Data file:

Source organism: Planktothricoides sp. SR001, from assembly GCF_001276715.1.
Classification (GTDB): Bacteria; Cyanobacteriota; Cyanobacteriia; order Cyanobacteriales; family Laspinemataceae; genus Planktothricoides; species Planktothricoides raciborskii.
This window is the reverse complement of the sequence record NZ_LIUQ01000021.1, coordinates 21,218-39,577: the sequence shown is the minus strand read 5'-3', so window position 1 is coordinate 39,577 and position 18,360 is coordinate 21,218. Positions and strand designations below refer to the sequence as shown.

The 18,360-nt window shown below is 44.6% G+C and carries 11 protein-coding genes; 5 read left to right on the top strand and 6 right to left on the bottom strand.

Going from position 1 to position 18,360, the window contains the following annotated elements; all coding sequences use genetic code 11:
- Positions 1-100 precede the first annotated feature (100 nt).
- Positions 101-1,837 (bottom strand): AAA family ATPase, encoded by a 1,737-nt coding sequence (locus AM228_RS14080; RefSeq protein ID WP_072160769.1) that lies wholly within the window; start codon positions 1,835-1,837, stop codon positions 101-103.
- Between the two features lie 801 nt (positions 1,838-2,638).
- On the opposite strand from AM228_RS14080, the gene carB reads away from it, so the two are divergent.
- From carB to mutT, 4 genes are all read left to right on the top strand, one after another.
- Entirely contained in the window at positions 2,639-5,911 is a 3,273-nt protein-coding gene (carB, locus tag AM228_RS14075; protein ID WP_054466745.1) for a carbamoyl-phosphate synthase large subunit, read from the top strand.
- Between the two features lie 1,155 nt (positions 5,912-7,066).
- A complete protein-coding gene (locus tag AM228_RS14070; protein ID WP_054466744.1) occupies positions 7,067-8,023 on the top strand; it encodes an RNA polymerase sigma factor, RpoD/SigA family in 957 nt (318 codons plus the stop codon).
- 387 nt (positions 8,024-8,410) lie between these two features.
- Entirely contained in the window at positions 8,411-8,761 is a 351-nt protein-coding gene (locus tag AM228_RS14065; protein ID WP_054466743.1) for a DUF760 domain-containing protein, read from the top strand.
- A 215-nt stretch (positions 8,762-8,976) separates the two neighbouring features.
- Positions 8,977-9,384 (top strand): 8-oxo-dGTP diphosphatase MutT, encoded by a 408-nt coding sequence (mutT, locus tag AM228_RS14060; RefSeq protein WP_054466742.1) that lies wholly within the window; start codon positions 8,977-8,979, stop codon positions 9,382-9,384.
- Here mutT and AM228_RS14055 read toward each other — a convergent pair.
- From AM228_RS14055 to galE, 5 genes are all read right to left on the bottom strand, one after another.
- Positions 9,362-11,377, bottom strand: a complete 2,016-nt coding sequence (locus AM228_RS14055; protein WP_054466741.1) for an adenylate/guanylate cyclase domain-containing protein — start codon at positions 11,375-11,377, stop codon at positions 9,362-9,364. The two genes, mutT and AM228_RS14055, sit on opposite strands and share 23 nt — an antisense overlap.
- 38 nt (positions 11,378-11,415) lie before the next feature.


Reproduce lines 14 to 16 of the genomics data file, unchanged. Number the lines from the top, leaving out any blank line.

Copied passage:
- 387 nt (positions 8,024-8,410) lie between these two features.
- Entirely contained in the window at positions 8,411-8,761 is a 351-nt protein-coding gene (locus tag AM228_RS14065; protein ID WP_054466743.1) for a DUF760 domain-containing protein, read from the top strand.
- A 215-nt stretch (positions 8,762-8,976) separates the two neighbouring features.